• A
  • A
  • A
  • ABC
  • ABC
  • ABC
  • А
  • А
  • А
  • А
  • А
Regular version of the site
Of all publications in the section: 6
Sort:
by name
by year
Article
Sidorkin A. M. Studies in Philosophy and Education. 2019.

Baumol’s cost disease explains rising costs in education without corresponding increase in productivity. The philosophical meaning of it is in the phenomenon of relational labor that is at the core of education. Its productivity remains constant while cost increases. The total size of education as a non-progressive sector will continue to expand, while progressive sectors of economy will shrink. To avoid large social crises associated with defunding of public education, we must conceive of a cultural shift where relationality becomes the end, while learning—a means of education. The author uses the theory of Trinity developed by early Christian philosophers to construct a framework for such a shift.

Added: Mar 8, 2019
Article
Sidorkin A. M. Studies in Philosophy and Education. 2015. Vol. 34. No. 4.

The paper examines “Campbell’s Law”: “The more any quantitative social indicator is used for social decision-making, the more subject it will be to corruption pressures and the more apt it will be to distort and corrupt the social processes it is intended to monitor.” The examination of measurability leads to explaining the reason for existence of a class of unmeasurable phenomena. The author describes a kind of habitus in which a strong taboo against measuring must exist by necessity, not by choice. The taboo is, in effect, a result of degradation of a certain kind of habitus. And finally, the paper demonstrates under which conditions the Campbell’s law is in effect, and how we can mitigate its effects in social decision-making.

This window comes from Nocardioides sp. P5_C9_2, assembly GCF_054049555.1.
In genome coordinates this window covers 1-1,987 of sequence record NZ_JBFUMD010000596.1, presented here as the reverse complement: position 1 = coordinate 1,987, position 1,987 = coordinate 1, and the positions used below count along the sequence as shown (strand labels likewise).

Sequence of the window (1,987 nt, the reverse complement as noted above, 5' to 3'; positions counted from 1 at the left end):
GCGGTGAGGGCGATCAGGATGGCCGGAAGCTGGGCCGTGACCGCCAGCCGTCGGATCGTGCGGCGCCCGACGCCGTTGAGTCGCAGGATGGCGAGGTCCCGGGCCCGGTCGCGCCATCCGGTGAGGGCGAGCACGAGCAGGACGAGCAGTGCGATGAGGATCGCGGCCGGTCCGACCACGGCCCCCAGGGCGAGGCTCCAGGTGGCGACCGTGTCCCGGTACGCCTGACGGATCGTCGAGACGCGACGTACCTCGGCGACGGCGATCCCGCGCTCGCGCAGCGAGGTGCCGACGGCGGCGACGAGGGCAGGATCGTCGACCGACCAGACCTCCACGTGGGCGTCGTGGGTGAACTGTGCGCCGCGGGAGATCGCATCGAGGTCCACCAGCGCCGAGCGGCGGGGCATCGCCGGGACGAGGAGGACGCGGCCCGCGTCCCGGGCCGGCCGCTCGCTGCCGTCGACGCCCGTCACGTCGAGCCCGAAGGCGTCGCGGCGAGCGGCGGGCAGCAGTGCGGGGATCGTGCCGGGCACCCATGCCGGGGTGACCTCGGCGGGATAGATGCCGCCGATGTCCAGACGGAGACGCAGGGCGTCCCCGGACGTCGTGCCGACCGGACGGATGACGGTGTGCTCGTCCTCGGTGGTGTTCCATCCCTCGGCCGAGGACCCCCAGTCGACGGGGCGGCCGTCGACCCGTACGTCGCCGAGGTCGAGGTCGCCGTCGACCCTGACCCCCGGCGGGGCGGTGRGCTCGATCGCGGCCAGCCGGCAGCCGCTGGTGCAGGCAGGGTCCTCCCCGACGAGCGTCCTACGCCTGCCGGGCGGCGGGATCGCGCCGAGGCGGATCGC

Added: Jun 26, 2015
Article
Sidorkin A. M. Studies in Philosophy and Education. 2017. Vol. 36. No. 1. P. 7-20.

The advent of societies with low employment rates will present a challenge to education. Education must move away from the discourse of skills and towards the discourse of meaning and motivation. The paper considers three kinds of non-waged optional labor that may form the basis of the future economy: prosumption, volunteering, and self-design. All three require the ability of a worker to make meaning of his or her own life. he advent of societies with low employment rates will present a challenge to education. Education must move away from the discourse of skills and towards the dis- course of meaning and motivation. The paper considers three kinds of non-waged optional labor that may form the basis of the future economy: prosumption, volunteering, and self- design. All three require the ability of a worker to make meaning of his or her own life.advent of societies with low employment rates will present a challenge to education. Education must move away from the discourse of skills and towards the dis- course of meaning and motivation. The paper considers three kinds of non-waged optional labor that may form the basis of the future economy: prosumption, volunteering, and self- design. All three require the ability of a worker to make meaning of his or her own life.

Added: Oct 18, 2016
Article
Sidorkin A. M. Studies in Philosophy and Education. 2011. P. 521-527.
Added: Oct 4, 2013
Article
Sidorkin A. M. Studies in Philosophy and Education. 2010. Vol. 29. No. 6. P. 577-578.
Added: Oct 4, 2013
Article
Sidorkin A. M. Studies in Philosophy and Education. 1999. Vol. 18. No. 3. P. 143-155.
Added: Sep 16, 2013